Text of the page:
The importance of a source file
A source file can be incredibly useful in finding new ways to progress with an idea. A source file allows you to see what’s worked in the past and how you can make it even better. It gives you ideas on how to progress with your idea without treading on the ideas of others.
My source file has been accumulating since 2002 and as you can see, it’s gotten quite big. There’s all sorts in it. Magazine adverts, packaging, tickets, leaflets. Everything. It’s all useful for design research.
You’ll find that some of the best design ideas come from the more obscure pieces of promotional material. Don’t just collect posters, but things like ticket stubs and magazine covers too. Check out the D&AD ticket. Very simple, but very eye catching.
If you’re lucky enough to know or be a student, then you’ll undoubtedly get countless leaflets and flyers posted through your door pretty much every day of the week. Keep them. Well, keep the good ones, that is. Sometimes even the bad flyers offer you good ideas on how to improve them and/or your own work.
Not that I can be responsible if you get caught of course, but if there’s something particularly interesting in a shop or a restaurant that you think would be great to keep, take it. Now I’m not condoning shoplifting of course, but La Tasca certainly aren’t going to miss a menu, as seen on the left. I picked this up because it’s a great example of how a menu should be designed. You should have a look if you get a chance.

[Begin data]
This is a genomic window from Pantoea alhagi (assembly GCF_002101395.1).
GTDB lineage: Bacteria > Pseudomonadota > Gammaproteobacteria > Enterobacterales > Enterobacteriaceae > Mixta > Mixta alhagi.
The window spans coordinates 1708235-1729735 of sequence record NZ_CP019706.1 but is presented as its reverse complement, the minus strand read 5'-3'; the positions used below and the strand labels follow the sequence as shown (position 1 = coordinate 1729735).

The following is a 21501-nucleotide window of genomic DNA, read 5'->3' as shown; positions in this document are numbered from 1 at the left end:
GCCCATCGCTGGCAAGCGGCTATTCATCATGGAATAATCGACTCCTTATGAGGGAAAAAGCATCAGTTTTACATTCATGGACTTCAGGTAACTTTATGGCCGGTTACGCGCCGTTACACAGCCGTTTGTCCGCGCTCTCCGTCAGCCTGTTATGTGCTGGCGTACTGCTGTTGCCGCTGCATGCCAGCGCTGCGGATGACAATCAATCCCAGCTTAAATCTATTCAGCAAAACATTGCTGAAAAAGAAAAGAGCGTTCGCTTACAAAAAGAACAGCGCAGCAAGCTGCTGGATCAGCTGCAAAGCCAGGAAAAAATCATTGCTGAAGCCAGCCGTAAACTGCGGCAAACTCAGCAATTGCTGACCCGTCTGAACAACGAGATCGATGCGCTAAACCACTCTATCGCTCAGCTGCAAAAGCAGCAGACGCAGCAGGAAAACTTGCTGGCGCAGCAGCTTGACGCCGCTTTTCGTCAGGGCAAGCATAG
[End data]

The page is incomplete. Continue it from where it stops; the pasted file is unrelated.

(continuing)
Another example of something you should have in a source file is packaging. A lot of times, companies will send you stuff through the post that’s more than just a letter. They do this to grab your attention. And if you take the time to open it and see what it is, then it’s done its job of getting you to notice it. And if something does that, keep it. Learn from it. Use it in your next project.
Finally, take a look at the packaging that your shopping comes in. From cereal boxes to beans to chocolate to drinks, it’s all relevant. As before, if it makes you pick it up, then it’s done its job and you can learn from it to help you do the same with your project. In particular, you’ll find that the way chocolate is packaged is quite interesting. Chocolate is always seen as a luxury item and you’ll find that it’s always packaged to reflect that, with gold/silver leaf and rich colours. If nothing else, these types of packaging offer you a chance to see which materials would look good on your products and posters.
So, if you haven’t already got one, consider starting a source file. It’ll help you considerably when you come to thinking about your next project. If you do have a source file, I’d love to see yours and compare. Send me a link and I’ll check it out.